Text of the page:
Software-Based Self-Test for Reliable Applications in Railway Systems

Software-Based Self-Test for Reliable Applications in Railway Systems

Alfredo Benso (Politecnico di Torino, Italy), Stefano Di Carlo (Politecnico di Torino, Italy) and Alessandro Savino (Politecnico di Torino, Italy)
DOI: 10.4018/978-1-4666-1643-1.ch009
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Abstract

The very strict safety standards, which must be guaranteed in a railway system, make the testing of all electronic components a unique and challenging case study. Software-based self-test represents a very attractive test solution to cope with the problem of on-line and off-line testing of microprocessor-based systems. It makes it possible to deeply test hardware components without introducing extra hardware and stressing the system in its operational condition. This chapter overviews the basic principles of software-based self-test techniques, focusing on a set of best practices to be applied in writing, verifying and computing the final test coverage of high-quality test programs for railway systems.
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Introduction

Safety-critical railway systems are developed according to the highest Safety Integrity Level SIL 4 (IEC, 2011), as imposed by the European Committee for Electrotechnical Standardization (CENELEC) in the standards applicable to the railway industry (CENELEC 50126, 50128, 50129, railway applications standards available at http://www.cenelec.eu). These standards cover the safety management of electrical, electronic, and programmable systems throughout their lives, from concept to decommissioning. They bring safety principles to the management of systems and safety engineering to their development.

In the last few decades, the control and automation of the railway systems have been increasingly engineered around microprocessor-based architectural solutions that, consequently, started playing a crucial role in the safety, reliability, and security of modern railway infrastructures. The design of the testing mechanisms that have to guarantee the correct behavior of a microprocessor-based railway system, their organization and implementation are unique and challenging case studies.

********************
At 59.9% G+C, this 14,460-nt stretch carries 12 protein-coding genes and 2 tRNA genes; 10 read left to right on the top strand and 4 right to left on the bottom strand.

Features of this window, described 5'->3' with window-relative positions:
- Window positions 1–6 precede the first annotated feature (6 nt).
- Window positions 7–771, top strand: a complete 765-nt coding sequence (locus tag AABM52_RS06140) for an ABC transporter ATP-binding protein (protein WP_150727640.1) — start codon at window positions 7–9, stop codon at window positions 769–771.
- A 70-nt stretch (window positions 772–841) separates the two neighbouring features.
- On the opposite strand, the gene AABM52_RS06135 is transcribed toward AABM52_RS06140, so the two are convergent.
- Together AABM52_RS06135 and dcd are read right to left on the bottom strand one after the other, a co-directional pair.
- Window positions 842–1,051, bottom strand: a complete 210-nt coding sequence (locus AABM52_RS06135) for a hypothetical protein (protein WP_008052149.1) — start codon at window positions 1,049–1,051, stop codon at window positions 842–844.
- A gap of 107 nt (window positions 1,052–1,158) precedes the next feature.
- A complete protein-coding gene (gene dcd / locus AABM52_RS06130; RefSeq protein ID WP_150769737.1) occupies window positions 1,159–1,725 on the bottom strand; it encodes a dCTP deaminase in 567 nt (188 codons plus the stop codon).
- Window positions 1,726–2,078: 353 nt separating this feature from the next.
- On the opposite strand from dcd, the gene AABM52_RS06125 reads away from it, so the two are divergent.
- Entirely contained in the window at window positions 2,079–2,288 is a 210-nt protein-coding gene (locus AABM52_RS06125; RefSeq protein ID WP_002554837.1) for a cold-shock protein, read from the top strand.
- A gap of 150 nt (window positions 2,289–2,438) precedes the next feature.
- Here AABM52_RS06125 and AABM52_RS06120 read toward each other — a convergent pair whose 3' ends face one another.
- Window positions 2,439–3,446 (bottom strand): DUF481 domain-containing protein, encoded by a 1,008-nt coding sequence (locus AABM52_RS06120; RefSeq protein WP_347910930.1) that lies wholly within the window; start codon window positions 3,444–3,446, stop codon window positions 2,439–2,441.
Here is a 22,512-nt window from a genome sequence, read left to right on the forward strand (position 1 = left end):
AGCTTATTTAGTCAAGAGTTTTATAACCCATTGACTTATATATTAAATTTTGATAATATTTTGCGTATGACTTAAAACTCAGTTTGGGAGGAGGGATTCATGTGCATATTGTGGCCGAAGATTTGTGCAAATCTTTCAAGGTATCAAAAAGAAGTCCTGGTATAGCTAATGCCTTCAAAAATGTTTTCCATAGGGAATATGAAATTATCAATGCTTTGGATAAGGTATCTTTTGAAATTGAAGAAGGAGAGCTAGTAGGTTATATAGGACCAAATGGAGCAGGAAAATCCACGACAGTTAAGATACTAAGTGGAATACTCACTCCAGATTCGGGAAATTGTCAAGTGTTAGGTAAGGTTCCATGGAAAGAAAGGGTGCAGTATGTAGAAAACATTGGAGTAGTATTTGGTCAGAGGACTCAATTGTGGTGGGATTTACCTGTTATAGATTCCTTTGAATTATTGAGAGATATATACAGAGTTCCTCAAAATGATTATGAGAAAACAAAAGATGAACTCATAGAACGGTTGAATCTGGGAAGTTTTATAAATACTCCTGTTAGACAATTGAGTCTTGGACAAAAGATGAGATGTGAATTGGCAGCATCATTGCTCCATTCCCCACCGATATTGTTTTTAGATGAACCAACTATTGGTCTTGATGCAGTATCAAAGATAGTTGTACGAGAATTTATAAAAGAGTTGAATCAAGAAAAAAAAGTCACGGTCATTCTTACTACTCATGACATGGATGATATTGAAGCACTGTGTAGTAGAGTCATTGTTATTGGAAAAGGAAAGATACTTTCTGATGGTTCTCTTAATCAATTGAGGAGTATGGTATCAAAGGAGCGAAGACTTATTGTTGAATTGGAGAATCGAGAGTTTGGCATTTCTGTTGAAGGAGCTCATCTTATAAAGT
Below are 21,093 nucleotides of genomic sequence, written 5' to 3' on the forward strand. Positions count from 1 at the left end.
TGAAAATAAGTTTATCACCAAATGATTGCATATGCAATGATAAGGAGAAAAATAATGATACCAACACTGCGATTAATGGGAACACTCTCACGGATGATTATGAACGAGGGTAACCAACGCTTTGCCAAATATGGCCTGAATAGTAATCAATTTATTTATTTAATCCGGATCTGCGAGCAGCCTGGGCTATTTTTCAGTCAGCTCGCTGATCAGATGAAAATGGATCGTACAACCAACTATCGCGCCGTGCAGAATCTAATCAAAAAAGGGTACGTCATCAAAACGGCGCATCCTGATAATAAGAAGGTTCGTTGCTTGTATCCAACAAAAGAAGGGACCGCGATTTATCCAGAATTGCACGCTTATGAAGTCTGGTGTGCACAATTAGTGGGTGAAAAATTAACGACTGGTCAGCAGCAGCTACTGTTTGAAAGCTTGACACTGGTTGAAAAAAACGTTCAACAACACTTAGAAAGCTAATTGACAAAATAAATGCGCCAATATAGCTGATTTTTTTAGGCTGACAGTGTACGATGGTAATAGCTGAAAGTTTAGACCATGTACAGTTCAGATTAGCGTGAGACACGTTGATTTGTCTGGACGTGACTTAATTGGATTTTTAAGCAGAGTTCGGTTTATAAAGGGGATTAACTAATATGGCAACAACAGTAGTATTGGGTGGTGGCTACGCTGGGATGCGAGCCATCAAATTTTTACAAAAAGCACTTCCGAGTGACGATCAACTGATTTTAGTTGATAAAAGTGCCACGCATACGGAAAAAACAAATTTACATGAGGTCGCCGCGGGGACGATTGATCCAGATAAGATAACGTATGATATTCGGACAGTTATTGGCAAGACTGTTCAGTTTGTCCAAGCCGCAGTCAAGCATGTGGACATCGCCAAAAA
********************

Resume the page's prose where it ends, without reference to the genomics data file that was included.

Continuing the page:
In the UK, the first document addressing safety issues in railway systems is the “Regulation of Railways Act” of 1889. Although it was published a lot earlier than the advent of microprocessors, it introduced a series of requirements on matters such as the implementation of interlocked block signaling and other safety measures motivated by a railway disaster in that year. One of the evolutions of this document is the “Railway Safety Principles and Guidance”, produced by the Health and Safety Executive (HSE) for use by organizations wishing to obtain approval for new or altered works, plants and equipment under the Railways and Other Transport Systems Regulations in 1994 (HSE, 2011). Although these manuals have been now replaced, they set the standard for basic guidelines related to safety measures and may help developers in getting a clearer idea of the challenges that need to be addressed when designing testing techniques for railways applications.

The “Guidance on signaling” manual (HSE, 2011) states:

“[…] 5 – INTERLOCKING […]

(41) Design and construction of mechanical or relay interlocking to inherently ‘fail-safe’ criteria are required. Programmable electronic interlocking should be designed to composite or reactive fail-safe criteria, using techniques such as redundancy, diversity and self-testing […]” (pp. 14).

“[...] 8 DEGRADED OPERATION OF SIGNALLING SYSTEMS […]

(118) Failure of the signaling system should not result in an unsafe situation being created. However, consideration should be given to the actions necessary to allow the passage of trains to continue while the failure condition is rectified. [...]

(119) The signaling system should be able to be reconfigured so that failed equipment can be isolated and, once the nature of the failure is confirmed, the other parts of the system, which are working correctly, can then be used.” (pp. 26)

“[...] DEGRADED CONDITIONS […]

The signaling system should continue to provide for safe passage of trains permitted to run under degraded conditions. The factors for consideration should include: (a) design for ‘graceful degradation’ so that correctly working parts of the signaling system may continue to be used safely; (b) protection from failure modes creating unsafe situations; [...]” (pp. 34).

From these guidelines, it is feasible to isolate properties that challenge the work of a railway systems test engineer. A safety-critical railway system should be:

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